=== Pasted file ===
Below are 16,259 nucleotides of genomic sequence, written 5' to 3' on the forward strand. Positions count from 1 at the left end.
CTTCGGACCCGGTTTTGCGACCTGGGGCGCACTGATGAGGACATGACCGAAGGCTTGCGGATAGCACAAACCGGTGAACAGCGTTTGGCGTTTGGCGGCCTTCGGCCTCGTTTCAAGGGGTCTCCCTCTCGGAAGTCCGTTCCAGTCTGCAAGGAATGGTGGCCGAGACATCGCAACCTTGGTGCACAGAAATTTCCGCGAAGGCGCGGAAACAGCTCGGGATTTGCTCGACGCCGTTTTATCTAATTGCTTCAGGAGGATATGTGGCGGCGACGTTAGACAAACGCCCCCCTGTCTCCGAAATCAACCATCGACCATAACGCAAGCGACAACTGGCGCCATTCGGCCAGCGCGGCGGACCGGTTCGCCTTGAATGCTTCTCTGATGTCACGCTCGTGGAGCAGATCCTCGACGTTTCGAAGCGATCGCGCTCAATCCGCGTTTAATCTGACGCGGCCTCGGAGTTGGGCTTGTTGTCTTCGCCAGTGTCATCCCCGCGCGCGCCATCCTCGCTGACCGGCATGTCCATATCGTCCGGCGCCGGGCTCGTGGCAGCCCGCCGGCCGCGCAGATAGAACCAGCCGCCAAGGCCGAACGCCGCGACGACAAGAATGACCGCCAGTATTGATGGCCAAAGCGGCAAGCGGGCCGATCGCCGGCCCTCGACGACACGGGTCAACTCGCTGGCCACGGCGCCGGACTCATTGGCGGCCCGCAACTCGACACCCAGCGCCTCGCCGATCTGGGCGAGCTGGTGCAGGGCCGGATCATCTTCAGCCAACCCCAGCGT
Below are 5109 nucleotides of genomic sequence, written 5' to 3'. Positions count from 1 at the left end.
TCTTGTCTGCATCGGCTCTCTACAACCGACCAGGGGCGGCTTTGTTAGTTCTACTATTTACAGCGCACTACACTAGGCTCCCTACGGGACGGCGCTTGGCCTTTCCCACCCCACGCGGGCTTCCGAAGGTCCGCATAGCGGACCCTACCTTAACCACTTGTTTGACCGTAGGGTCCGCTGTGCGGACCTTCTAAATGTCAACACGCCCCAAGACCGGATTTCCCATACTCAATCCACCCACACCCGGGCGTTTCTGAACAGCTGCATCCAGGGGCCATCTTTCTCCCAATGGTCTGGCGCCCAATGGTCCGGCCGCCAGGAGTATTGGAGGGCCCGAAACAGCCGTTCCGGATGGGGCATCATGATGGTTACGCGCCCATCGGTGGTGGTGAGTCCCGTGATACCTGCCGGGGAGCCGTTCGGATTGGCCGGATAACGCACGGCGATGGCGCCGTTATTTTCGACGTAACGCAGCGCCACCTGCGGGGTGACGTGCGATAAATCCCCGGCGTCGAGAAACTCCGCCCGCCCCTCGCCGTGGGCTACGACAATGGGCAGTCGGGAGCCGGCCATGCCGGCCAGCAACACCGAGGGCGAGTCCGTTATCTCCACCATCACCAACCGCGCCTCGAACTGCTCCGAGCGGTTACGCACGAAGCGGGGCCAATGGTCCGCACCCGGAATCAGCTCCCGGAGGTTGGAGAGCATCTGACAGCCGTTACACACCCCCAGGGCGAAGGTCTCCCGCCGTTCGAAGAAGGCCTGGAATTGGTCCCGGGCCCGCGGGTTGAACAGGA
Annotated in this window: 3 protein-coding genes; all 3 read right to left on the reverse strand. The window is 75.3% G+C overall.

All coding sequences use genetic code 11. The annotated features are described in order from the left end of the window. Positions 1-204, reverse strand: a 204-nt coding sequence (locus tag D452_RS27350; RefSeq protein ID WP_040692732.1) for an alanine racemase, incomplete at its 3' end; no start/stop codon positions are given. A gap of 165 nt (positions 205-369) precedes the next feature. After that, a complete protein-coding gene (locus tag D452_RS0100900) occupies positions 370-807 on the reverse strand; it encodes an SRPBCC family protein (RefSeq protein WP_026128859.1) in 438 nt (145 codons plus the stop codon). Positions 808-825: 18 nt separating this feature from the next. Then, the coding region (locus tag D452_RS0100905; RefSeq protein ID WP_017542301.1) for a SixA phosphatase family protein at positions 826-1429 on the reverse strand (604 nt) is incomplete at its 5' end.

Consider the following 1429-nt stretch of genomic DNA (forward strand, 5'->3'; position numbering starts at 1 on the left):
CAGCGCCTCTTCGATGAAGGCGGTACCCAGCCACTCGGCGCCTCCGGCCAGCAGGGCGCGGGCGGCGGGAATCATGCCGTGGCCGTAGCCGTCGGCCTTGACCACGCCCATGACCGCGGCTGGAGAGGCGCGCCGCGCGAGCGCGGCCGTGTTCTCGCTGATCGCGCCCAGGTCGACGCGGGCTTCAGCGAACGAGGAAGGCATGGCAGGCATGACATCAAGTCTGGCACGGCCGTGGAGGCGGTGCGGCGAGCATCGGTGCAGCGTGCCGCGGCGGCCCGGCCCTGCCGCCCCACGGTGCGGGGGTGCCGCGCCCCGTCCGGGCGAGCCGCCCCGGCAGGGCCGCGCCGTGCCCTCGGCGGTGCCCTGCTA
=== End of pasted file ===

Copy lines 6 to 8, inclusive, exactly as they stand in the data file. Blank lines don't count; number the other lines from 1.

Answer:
All coding sequences use genetic code 11. The annotated features are described in order from the left end of the window. Positions 1-204, reverse strand: a 204-nt coding sequence (locus tag D452_RS27350; RefSeq protein ID WP_040692732.1) for an alanine racemase, incomplete at its 3' end; no start/stop codon positions are given. A gap of 165 nt (positions 205-369) precedes the next feature. After that, a complete protein-coding gene (locus tag D452_RS0100900) occupies positions 370-807 on the reverse strand; it encodes an SRPBCC family protein (RefSeq protein WP_026128859.1) in 438 nt (145 codons plus the stop codon). Positions 808-825: 18 nt separating this feature from the next. Then, the coding region (locus tag D452_RS0100905; RefSeq protein ID WP_017542301.1) for a SixA phosphatase family protein at positions 826-1429 on the reverse strand (604 nt) is incomplete at its 5' end.

Consider the following 1429-nt stretch of genomic DNA (forward strand, 5'->3'; position numbering starts at 1 on the left):
CAGCGCCTCTTCGATGAAGGCGGTACCCAGCCACTCGGCGCCTCCGGCCAGCAGGGCGCGGGCGGCGGGAATCATGCCGTGGCCGTAGCCGTCGGCCTTGACCACGCCCATGACCGCGGCTGGAGAGGCGCGCCGCGCGAGCGCGGCCGTGTTCTCGCTGATCGCGCCCAGGTCGACGCGGGCTTCAGCGAACGAGGAAGGCATGGCAGGCATGACATCAAGTCTGGCACGGCCGTGGAGGCGGTGCGGCGAGCATCGGTGCAGCGTGCCGCGGCGGCCCGGCCCTGCCGCCCCACGGTGCGGGGGTGCCGCGCCCCGTCCGGGCGAGCCGCCCCGGCAGGGCCGCGCCGTGCCCTCGGCGGTGCCCTGCTA